Understanding ABECMA (idecabtagene vicleucel)

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A publication of the International Myeloma Foundation Multiple Myeloma | Cancer of the Bone Marrow January 2023 Edition Understanding ABECMA® (idecabtagene vicleucel)

Founded in 1990, the International Myeloma Foundation (IMF) is the first and largest organization focusing specifically on myeloma. The IMF’s reach extends to more than 525,000 members in 140 countries. The IMF is dedicated to improving the quality of life of myeloma patients while working toward prevention and a cure through our four founding principles: Research, Education, Support, and Advocacy.


The IMF is dedicated to finding a cure for myeloma, and we have a range of initiatives to make this happen. The International Myeloma Working Group, which emerged from the IMF’s Scientific Advisory Board established in 1995, is the most prestigious organization with more than 200 myeloma researchers conducting collaborative research to improve outcomes for patients while providing critically appraised consensus guidelines that are followed around the world. Our Black Swan Research Initiative® is bridging the gap from long-term remission to cure. Our annual Brian D. Novis Research Grant Program is supporting the most promising projects by junior and senior investigators. Our Nurse Leadership Board, comprised of nurses from leading myeloma treatment centers, develops recommendations for the nursing care of myeloma patients.


The IMF’s webinars, seminars, and workshops provide up-to-date information presented by leading myeloma scientists and clinicians directly to patients and their families. We have a library of more than 100 publications for patients, care partners, and healthcare professionals. IMF publications are always free-of-charge, and available in English and select other languages.


The IMF InfoLine responds to your myeloma-related questions and concerns via phone and email, providing the most accurate information in a caring and compassionate manner. We also sustain a network of myeloma support groups, training hundreds of dedicated patients, care partners, and nurses who volunteer to lead these groups in their communities.


We empower thousands of individuals who make a positive impact each year on issues critical to the myeloma community. In the US, we lead coalitions to represent the interests of the myeloma community at both federal and state levels. Outside the U.S., the IMF’s Global Myeloma Action Network works to help patients gain access to treatment.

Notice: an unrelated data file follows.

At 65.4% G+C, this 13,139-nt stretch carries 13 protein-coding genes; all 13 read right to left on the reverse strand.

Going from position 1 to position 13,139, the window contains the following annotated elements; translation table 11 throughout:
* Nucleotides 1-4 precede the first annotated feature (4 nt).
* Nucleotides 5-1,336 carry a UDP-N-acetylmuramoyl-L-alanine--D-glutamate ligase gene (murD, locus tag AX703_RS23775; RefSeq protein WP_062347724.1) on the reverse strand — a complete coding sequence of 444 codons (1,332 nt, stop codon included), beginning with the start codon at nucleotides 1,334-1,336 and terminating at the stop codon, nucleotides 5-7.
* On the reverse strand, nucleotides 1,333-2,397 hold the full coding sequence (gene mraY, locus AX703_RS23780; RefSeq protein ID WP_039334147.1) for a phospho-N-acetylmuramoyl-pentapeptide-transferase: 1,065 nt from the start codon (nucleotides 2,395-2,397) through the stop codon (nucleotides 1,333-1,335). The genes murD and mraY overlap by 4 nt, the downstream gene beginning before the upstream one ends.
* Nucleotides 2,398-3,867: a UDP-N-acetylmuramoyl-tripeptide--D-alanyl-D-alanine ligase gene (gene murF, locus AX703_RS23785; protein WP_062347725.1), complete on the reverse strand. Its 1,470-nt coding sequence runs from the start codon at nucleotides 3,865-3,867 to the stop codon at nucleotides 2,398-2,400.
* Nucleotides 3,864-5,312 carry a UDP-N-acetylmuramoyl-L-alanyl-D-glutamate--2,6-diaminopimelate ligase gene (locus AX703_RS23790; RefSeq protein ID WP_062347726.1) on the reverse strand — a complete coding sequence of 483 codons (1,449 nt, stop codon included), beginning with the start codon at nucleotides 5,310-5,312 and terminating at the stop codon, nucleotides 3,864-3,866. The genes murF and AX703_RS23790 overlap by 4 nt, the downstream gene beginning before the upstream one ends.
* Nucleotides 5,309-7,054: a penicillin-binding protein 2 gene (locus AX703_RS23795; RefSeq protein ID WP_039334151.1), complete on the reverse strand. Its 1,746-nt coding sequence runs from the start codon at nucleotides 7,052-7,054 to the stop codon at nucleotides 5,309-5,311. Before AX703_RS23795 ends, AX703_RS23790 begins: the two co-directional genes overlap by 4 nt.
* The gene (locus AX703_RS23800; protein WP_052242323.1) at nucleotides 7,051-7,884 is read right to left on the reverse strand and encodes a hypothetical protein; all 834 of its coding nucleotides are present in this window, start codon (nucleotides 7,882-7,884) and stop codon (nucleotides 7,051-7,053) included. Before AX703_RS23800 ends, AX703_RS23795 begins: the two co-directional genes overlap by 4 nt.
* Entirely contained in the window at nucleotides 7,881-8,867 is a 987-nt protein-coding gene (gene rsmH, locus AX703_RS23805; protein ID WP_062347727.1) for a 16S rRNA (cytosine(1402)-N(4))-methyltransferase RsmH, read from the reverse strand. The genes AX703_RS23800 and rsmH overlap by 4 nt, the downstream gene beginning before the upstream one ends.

Learn more about the ways the IMF is helping to improve the quality of life of myeloma patients while working toward prevention and a cure. Call us at 1.818.487.7455 or 1.800.452.CURE, or visit myeloma.org .

Table of contents

You are not alone 4

What you will learn from this booklet 4

Immunotherapy 4

CAR T-cell therapy 5

Who is a candidate for Abecma 5

Clinical trial experience with Abecma 5

How Abecma works 6

Effects on ability to drive and operate machinery 8

Important safety information 8

Possible common side effects of Abecma 8 Access to Abecma 9

In closing 9 Terms and definitions 10

You are not alone

The International Myeloma Foundation is here to help you. The IMF is committed to providing information and support for patients with multiple myeloma (which we refer to simply as “myeloma”) and their care partners, friends, and family. We achieve this through a broad range of resources available on our website myeloma.org, the IMF InfoLine, seminars, webinars, workshops, and other programs and services.

Myeloma is a cancer that is not known to most patients at the time of diagnosis. It is important and helpful to learn as much as possible about myeloma and its treatment options in order to play an active role in your own medical care and to make good decisions about your care with your doctor. The information in this booklet will help you in discussions with your healthcare team.

What you will learn from this booklet